I can't lie - Solaris didn't make a whole lot of sense to me. I can't really understand, decipher, interpret, or filet Solaris, but what I CAN do at the very least is see what universal truths this piece of art reveals to me, even if those truths may not be at all what Tarkovsky intended. Just because a piece of art doesn't hold validity with me doesn't mean it's not valid.
IDMB Episode 106 - Introduction to Andrei Tarkovsky (featuring Doug McCambridge of Good Times, Great Movies)
Seeing as we're in the dead of winter, what better time to cover a director whose films aren't exactly fast paced? Douglas McCambridge of Good Times, Great Movies stops by to discuss his love for physical media and the late Russian filmmaker Andrei Tarkovsky, who was never accused of MTV style editing, fleeting attention spans, or happy endings, and whose films include: Ivan's Childhood (1962), Solaris (1972), and The Mirror (1975).
Billy Wilder/December/2016 wraps up with Wilder at either his best or worst (depending on if you like a cynical filmmaker or not) with Ace in the Hole, the film that shows contempt for the one entity that is fully capable of tanking a film: the audience.
Yes, Double Indemnity is a dark and cynical film-noir that features murder, betrayal, and murky motives, but what stops it from falling too deep into the darkness is the hope of redemption found in the love story at its heart. No, not the love story between Walter Neff and Phyllis Dietrichson...
Happy Holidays to one and all!
The tables are turned in this introductory episode when Jim's old friend and former podcast co-host Geoff Gresh takes over hosting duties to grill Jim about his favorite filmmaker, Billy Wilder! Along with countless interludes for irreverence, the boys discuss why Wilder respected writing more than directing, why he doesn't seem as relevant to a contemporary generation of young film fans, and how his position as an outsider in Hollywood allowed him to (as the kids say) not GAF. The recommendations come in order of descending happiness: The Apartment (1960), Double Indemnity (1944), and Ace in the Hole (1951).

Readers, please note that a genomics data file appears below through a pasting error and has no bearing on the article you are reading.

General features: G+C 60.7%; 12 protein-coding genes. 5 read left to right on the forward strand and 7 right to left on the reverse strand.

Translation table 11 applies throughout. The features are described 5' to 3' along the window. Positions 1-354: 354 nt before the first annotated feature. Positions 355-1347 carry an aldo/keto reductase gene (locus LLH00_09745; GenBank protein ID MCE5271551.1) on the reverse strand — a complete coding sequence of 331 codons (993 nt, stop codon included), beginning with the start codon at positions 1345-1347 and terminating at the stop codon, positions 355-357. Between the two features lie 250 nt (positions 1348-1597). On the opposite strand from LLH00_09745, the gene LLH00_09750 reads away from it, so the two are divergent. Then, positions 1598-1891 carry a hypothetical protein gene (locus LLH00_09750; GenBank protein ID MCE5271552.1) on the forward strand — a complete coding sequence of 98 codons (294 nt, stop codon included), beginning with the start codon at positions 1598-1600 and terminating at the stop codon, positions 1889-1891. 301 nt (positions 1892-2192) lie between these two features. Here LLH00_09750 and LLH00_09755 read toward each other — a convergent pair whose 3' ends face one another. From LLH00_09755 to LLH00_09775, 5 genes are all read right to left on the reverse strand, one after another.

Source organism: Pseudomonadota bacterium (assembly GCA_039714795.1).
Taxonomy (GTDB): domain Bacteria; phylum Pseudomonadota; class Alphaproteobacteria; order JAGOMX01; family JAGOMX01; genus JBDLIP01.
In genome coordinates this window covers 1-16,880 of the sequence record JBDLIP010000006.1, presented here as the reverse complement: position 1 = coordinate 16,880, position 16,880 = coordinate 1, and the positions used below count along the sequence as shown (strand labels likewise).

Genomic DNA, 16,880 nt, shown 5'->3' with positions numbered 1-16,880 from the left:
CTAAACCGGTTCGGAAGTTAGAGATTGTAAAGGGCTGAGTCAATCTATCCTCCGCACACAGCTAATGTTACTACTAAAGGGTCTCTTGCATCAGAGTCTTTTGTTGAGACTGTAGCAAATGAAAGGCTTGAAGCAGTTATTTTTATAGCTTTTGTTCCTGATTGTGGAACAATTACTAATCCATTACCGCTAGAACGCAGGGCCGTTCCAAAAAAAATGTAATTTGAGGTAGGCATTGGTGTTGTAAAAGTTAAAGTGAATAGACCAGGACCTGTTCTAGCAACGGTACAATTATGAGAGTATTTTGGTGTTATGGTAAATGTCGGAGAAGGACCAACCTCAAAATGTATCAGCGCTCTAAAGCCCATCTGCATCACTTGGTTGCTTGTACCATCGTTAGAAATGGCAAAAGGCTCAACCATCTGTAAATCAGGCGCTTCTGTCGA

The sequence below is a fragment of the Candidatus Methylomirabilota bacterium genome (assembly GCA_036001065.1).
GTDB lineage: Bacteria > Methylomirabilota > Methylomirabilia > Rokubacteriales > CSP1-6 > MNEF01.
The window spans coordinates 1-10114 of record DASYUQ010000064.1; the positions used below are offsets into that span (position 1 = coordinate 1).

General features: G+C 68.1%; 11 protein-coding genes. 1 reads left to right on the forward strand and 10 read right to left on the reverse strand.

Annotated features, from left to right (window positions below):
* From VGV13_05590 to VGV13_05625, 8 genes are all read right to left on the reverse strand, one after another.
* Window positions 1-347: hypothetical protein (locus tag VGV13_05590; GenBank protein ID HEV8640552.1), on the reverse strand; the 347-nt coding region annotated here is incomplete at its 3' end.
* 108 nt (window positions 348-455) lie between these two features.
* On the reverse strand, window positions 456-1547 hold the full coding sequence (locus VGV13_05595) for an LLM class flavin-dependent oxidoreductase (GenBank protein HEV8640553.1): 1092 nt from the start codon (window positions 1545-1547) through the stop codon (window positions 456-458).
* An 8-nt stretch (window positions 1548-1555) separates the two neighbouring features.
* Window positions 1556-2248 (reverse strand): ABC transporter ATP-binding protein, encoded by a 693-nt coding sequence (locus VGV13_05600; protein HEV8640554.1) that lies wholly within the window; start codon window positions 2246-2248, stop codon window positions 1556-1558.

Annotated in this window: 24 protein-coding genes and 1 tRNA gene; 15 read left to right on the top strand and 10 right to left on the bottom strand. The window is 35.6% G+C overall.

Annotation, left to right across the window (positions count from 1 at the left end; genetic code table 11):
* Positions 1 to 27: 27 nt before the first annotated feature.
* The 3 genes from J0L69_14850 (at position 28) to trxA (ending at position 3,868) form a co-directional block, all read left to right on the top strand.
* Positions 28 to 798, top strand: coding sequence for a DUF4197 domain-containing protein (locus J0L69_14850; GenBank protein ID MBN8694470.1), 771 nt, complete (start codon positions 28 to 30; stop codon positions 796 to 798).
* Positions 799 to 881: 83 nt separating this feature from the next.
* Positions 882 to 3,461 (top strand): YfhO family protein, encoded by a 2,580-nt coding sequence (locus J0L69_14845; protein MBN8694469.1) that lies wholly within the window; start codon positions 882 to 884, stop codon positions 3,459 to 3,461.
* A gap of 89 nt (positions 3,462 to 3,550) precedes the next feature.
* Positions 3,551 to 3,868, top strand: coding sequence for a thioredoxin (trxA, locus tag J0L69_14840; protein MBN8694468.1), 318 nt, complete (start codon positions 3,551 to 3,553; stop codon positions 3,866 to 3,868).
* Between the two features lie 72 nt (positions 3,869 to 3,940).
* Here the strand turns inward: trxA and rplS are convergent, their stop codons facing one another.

John Carpenter month wraps up with In the Mouth of Madness, a film that displays both the benefits and (mostly) problems of trying to spiritually adapt H.P. Lovecraft's literary work to screen. It's also a film that poses the question - what happens to an anti-authoritarian when the authority he's rebelling against is fate and his own existence?
It's the milestone 100th episode of I Do Movies Badly and Jim celebrates by disparaging the beloved cult classic, Escape from New York! Yes, he understands that it was made on a small budget and yes, he understands that St. Louis was never going to look like Manhattan, but does that do anything to explain how boring (gasp!) Snake Plissken is?
Happy Thanksgiving to everyone and 100 thanks to everyone who has contributed to the continuation of this podcast both guests and listeners!
Is it possible to be disappointed when a movie is slicker than you anticipated it being? Is it possible that Carpenter intended to make a glorified B-movie? Is it possible that Assault on Precinct 13 is purposefully funny to poke fun at the irrational fears that suburbanites have about urban areas? All these questions and more investigated on this episode of I Do Movies Badly!